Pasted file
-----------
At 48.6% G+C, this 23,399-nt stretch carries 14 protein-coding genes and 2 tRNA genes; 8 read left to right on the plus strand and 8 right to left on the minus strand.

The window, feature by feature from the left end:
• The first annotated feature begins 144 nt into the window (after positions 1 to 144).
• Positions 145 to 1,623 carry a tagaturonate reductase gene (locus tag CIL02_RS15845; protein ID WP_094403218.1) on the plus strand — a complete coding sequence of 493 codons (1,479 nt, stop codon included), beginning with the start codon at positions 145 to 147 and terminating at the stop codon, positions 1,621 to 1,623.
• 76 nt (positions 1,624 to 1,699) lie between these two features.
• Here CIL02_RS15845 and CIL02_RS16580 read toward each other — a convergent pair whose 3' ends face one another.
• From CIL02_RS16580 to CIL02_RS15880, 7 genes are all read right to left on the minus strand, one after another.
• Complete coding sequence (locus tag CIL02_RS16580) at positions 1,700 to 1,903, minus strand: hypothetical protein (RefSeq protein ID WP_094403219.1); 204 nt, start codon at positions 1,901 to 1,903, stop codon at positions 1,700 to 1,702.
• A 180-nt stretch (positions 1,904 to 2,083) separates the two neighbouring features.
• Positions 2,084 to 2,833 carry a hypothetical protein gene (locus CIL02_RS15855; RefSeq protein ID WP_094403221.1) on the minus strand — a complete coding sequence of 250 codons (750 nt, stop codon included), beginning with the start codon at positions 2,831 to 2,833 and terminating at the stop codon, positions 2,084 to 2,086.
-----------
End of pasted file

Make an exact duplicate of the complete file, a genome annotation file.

At 48.6% G+C, this 23,399-nt stretch carries 14 protein-coding genes and 2 tRNA genes; 8 read left to right on the plus strand and 8 right to left on the minus strand.

The window, feature by feature from the left end:
• The first annotated feature begins 144 nt into the window (after positions 1 to 144).
• Positions 145 to 1,623 carry a tagaturonate reductase gene (locus tag CIL02_RS15845; protein ID WP_094403218.1) on the plus strand — a complete coding sequence of 493 codons (1,479 nt, stop codon included), beginning with the start codon at positions 145 to 147 and terminating at the stop codon, positions 1,621 to 1,623.
• 76 nt (positions 1,624 to 1,699) lie between these two features.
• Here CIL02_RS15845 and CIL02_RS16580 read toward each other — a convergent pair whose 3' ends face one another.
• From CIL02_RS16580 to CIL02_RS15880, 7 genes are all read right to left on the minus strand, one after another.
• Complete coding sequence (locus tag CIL02_RS16580) at positions 1,700 to 1,903, minus strand: hypothetical protein (RefSeq protein ID WP_094403219.1); 204 nt, start codon at positions 1,901 to 1,903, stop codon at positions 1,700 to 1,702.
• A 180-nt stretch (positions 1,904 to 2,083) separates the two neighbouring features.
• Positions 2,084 to 2,833 carry a hypothetical protein gene (locus CIL02_RS15855; RefSeq protein ID WP_094403221.1) on the minus strand — a complete coding sequence of 250 codons (750 nt, stop codon included), beginning with the start codon at positions 2,831 to 2,833 and terminating at the stop codon, positions 2,084 to 2,086.